Sioux Falls trace of wind speed and wind gusts on June 22, 2015.

Let's look at the wind next.  This is the one-minute wind speed and wind gust for Sioux Falls for the same time period.  The wind speed is in red with the wind gust the dashed blue line.  We have also included the pressure trace from above as a light grey to help visualize how pressure changes were related to the wind. There was a gap in the wind speed and gust between 4:48 and 4;51 am.  While hard to see, the wind gust began to increase just as the pressure began to rise at 4:47 am.  The maximum gust at that minute was 21 mph.  When the winds returned at 4:51 am, the winds were then gusting to 44 mph in Sioux Falls and, while strong, these winds are not considered severe.  Instead the strongest winds with the thunderstorms occurred at 4:56 am when the wind gusted to 69 mph.  This is approximately 8 minutes after the rapid rise in pressure.  After 4:56 am, the winds quickly subsided as the pressure rose more slowly.  In fact, the winds were only greater than 50 mph for 6 minutes with the inital leading edge of the squall line.

By 5:30 am, winds were back below 20 mph and the pressure up to that point was only slowly falling - with the pressure only 0.03 inches lower than its peak at 5:09 am.  The pressure fall began to accelelerate after that, falling 0.11 inches over the next 30 minutes  It was during this time frame that winds again increased in speed.  Around 5:45 am, winds gusted to 63 mph.  After a brief respite from the wind, when gusts fell below 50 mph, they again increased rising back over 50 mph at 5:53 am.  Several times over the next 26 minutes, the wind gusted over 60 mph reaching a peak gust of 73 mph at 6:09 am.  The pressure reached its minimum value at 6:19 am, which is also the last time the wind gusted over 50 mph.  The wind continued to slowly decrease over the next half hour as the pressure slowly rose between 6:30 and 7 am CDT.

The temperature and dew point trace from Sioux Falls, South Dakota - June 22, 2015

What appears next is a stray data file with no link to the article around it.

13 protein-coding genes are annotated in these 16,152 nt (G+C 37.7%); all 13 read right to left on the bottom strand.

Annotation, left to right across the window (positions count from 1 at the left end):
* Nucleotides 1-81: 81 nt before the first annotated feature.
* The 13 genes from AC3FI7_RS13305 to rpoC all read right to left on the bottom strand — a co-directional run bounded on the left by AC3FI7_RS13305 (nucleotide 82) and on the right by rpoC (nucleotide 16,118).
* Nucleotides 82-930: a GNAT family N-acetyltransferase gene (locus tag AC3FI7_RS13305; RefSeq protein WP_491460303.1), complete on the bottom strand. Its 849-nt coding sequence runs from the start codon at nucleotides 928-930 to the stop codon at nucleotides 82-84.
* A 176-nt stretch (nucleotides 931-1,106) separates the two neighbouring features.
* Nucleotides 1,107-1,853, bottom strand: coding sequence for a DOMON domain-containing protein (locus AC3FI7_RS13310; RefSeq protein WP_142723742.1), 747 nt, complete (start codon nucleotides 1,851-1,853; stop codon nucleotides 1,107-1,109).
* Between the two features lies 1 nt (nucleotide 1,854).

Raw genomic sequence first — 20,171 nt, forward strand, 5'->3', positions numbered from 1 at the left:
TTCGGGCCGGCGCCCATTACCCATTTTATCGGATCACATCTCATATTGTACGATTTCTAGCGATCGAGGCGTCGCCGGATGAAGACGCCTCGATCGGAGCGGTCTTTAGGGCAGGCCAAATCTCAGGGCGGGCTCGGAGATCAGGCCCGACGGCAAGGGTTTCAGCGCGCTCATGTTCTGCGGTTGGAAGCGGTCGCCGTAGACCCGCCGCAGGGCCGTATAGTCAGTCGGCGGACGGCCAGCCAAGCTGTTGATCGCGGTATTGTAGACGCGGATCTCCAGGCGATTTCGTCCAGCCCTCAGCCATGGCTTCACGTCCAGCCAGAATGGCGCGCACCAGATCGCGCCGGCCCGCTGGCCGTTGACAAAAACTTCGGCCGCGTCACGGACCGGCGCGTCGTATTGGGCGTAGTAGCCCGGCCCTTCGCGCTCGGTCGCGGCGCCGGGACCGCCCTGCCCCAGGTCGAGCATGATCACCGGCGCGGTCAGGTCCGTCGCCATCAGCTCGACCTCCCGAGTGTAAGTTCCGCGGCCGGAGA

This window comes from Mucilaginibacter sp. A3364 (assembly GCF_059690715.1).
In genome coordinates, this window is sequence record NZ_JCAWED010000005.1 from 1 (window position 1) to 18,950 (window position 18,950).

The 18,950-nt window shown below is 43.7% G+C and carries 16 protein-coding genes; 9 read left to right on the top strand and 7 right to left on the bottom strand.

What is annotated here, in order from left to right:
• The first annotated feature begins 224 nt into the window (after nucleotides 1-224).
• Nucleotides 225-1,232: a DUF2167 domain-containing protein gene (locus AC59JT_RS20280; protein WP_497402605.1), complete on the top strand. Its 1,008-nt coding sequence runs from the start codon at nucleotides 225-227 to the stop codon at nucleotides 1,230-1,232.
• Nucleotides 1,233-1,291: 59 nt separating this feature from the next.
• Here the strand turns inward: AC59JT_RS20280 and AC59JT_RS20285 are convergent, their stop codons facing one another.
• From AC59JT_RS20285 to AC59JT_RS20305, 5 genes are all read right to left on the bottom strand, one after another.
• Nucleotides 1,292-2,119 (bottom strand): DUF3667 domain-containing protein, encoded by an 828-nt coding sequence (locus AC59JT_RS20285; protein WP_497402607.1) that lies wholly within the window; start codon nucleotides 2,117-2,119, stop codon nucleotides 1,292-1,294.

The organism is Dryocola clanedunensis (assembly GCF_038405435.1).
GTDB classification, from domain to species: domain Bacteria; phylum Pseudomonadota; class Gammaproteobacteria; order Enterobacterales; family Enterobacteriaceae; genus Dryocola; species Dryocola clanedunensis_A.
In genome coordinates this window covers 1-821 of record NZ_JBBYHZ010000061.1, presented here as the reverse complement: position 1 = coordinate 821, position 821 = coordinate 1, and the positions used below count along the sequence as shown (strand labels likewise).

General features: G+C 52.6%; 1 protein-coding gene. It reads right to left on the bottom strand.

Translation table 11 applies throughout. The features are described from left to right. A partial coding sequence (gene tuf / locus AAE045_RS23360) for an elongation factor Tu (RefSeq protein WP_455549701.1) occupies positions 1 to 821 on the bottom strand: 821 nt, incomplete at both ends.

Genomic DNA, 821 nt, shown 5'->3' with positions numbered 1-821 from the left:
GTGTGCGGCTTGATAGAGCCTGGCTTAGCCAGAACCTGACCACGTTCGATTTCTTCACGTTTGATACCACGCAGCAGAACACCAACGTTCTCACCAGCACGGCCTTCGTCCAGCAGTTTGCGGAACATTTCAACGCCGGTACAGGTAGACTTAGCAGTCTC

Finally, the temperature and dew point trace from Sioux Falls are shown above.  Notice that as the gust front moved through and the pressure rose rapidly around 4:47 am, the temperature fell 10 degrees in 9 minutes.  As noted above, the strength of the mesohigh is related to how cold the air is behind the initial line of thunderstorms.  After reaching a minimum of 64 degrees, the temperature began a slow rise as the storms move to the east. Even as the wake low approaches, the air did not get colder.  In fact at the time of the strongest wind gust at 6:19 am, the temperature had warmed to 71 degrees.  This is evidence that the strongest wind gusts were not associated with the development of a second pool of cold air near the surface and were driven by the pressure difference beween the mesohigh and wake low.  At the same time, the air was also became drier as the dew point fell into the upper 50s .

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Below are some pressure traces and graphs from southwestern Minnesota.  Unlike Sioux Falls, we only receive data every 20 minutes for the following locations, so we are unable to determine how quickly the pressure rose and how much the wind fluctuated.

Jackson, Minnesota

Pressure trace from Jackson, Minnesota

Time series of wind at Jackson, MN


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Worthington, Minnesota

Time series of pressure for Worthington, MN

Time series of wind speed and wind gusts for Worthington, MN

Legend for wind graphic

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Windom, Minnesota

Time series of pressure for Windom, Minnesota

Wind trace from Windom, Minnesota

Legend for wind graphic